15 LTL and ωautomata (3) $ spin f! <> [] p never { /*!<>[]p */ T0_init: if :: (! ((p))) > goto accept_s9 :: (1) > goto T0_init fi; accept_s9: if :: (1) > goto T0_init fi; } true!p s 0 s 1 true Formal Methods in Software Engineering 29 Example (1) int x = 100; active proctype A () { do :: x % 2 > x = 3 *x + 1 od } active proctype B () { do ::! (x % 2) > x = x / 2 od } Formal Methods in Software Engineering 30 15
16 Example (2) Prove that x can never become negative, and also never exceed its initial value. Prove that the value of x always eventually returns to 1. Formal Methods in Software Engineering 31 Automata and Logic Introduction Buchi Automata Linear Time Logic Summary Formal Methods in Software Engineering 32 16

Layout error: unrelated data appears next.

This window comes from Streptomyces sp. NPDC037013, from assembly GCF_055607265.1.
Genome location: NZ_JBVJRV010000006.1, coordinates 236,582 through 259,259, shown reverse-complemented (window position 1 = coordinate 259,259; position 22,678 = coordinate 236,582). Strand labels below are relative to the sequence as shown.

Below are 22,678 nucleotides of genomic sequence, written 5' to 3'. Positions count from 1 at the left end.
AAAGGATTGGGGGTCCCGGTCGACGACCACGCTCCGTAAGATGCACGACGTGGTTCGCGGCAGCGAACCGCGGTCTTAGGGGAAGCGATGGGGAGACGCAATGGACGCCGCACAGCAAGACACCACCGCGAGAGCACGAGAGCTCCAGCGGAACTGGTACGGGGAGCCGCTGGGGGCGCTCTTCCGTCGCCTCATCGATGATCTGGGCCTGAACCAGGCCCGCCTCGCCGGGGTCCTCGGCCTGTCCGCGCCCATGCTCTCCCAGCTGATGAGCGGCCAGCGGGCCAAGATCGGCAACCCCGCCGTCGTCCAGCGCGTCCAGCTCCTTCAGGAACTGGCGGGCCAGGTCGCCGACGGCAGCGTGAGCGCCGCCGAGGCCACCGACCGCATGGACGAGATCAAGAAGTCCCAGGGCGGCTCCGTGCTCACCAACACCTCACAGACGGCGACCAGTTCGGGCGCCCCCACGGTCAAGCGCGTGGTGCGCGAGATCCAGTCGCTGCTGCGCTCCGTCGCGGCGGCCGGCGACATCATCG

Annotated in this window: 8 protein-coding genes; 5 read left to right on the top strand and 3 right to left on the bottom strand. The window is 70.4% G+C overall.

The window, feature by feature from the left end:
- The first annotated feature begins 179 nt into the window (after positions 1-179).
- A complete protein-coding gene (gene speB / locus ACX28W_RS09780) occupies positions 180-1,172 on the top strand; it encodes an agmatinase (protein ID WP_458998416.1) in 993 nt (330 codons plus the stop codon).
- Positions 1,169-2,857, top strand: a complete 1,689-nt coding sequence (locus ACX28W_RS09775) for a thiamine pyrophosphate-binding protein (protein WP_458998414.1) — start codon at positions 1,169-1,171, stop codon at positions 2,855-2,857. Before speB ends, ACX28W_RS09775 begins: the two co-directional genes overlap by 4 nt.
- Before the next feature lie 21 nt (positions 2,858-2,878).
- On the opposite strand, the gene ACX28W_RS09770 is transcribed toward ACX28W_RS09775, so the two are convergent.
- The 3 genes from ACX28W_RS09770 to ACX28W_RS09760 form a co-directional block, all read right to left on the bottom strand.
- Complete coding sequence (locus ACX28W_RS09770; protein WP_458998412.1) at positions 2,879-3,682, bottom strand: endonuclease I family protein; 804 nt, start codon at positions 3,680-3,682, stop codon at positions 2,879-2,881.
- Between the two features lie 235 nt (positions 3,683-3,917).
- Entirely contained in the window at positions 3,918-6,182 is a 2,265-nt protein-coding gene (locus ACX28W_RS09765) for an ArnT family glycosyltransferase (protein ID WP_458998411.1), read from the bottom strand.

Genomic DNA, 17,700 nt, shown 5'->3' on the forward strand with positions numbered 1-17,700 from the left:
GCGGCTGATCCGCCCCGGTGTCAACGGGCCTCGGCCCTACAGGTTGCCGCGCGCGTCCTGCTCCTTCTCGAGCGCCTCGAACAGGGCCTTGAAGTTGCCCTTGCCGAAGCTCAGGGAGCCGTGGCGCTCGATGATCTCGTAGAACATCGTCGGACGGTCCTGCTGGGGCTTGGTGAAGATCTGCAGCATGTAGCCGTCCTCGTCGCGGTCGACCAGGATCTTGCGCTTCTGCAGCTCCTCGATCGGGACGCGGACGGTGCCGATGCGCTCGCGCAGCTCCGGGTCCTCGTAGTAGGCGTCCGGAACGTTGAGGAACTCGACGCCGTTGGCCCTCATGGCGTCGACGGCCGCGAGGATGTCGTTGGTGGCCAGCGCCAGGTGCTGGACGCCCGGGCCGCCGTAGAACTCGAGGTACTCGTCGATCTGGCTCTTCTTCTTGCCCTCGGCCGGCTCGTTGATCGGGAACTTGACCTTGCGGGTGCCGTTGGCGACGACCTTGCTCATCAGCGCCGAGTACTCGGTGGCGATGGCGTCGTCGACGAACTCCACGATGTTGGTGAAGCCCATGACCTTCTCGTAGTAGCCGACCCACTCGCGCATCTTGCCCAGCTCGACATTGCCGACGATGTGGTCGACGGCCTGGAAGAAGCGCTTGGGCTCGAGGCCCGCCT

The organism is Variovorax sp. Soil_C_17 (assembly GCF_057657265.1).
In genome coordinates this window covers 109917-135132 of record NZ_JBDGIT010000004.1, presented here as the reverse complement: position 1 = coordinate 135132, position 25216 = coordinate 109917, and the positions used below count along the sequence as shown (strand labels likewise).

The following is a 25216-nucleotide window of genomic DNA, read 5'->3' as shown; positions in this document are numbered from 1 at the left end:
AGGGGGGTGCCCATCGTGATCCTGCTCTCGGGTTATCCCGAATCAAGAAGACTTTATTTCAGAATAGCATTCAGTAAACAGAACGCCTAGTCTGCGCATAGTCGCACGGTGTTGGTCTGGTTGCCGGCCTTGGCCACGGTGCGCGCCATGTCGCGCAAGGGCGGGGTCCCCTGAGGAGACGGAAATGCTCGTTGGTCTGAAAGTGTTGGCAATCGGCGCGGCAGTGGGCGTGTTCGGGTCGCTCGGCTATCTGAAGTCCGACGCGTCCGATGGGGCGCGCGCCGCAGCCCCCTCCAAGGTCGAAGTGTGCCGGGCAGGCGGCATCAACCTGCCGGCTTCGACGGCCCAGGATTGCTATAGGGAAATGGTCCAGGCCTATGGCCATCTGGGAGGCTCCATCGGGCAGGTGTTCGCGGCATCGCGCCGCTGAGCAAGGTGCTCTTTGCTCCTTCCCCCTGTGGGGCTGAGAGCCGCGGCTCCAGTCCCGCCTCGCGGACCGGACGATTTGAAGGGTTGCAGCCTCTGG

17 Summary Unlike classic FSA, which only accepts finite runs, ωautomata accepts both finite and infinite runs. LTL can be used to specify properties that must be satisfied by all the system executions. An LTL formula can be translated to an equivalent ωautomata. Formal Methods in Software Engineering 33 17